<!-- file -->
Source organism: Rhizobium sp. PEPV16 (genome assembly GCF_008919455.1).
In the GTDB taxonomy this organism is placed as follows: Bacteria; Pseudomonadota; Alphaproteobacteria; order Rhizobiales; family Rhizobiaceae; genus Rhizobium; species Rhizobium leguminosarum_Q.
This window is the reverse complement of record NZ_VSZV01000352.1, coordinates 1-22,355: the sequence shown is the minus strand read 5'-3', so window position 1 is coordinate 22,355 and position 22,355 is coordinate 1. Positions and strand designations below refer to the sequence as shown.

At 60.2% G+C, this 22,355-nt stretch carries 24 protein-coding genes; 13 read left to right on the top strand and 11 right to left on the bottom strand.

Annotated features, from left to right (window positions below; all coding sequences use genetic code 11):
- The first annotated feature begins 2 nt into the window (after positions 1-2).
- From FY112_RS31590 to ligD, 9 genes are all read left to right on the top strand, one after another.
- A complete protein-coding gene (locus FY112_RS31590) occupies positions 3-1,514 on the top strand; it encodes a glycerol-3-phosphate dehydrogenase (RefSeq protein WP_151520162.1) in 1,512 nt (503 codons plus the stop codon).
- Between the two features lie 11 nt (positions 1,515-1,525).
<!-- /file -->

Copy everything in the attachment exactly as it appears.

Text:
Source organism: Rhizobium sp. PEPV16 (genome assembly GCF_008919455.1).
In the GTDB taxonomy this organism is placed as follows: Bacteria; Pseudomonadota; Alphaproteobacteria; order Rhizobiales; family Rhizobiaceae; genus Rhizobium; species Rhizobium leguminosarum_Q.
This window is the reverse complement of record NZ_VSZV01000352.1, coordinates 1-22,355: the sequence shown is the minus strand read 5'-3', so window position 1 is coordinate 22,355 and position 22,355 is coordinate 1. Positions and strand designations below refer to the sequence as shown.

At 60.2% G+C, this 22,355-nt stretch carries 24 protein-coding genes; 13 read left to right on the top strand and 11 right to left on the bottom strand.

Annotated features, from left to right (window positions below; all coding sequences use genetic code 11):
- The first annotated feature begins 2 nt into the window (after positions 1-2).
- From FY112_RS31590 to ligD, 9 genes are all read left to right on the top strand, one after another.
- A complete protein-coding gene (locus FY112_RS31590) occupies positions 3-1,514 on the top strand; it encodes a glycerol-3-phosphate dehydrogenase (RefSeq protein WP_151520162.1) in 1,512 nt (503 codons plus the stop codon).
- Between the two features lie 11 nt (positions 1,515-1,525).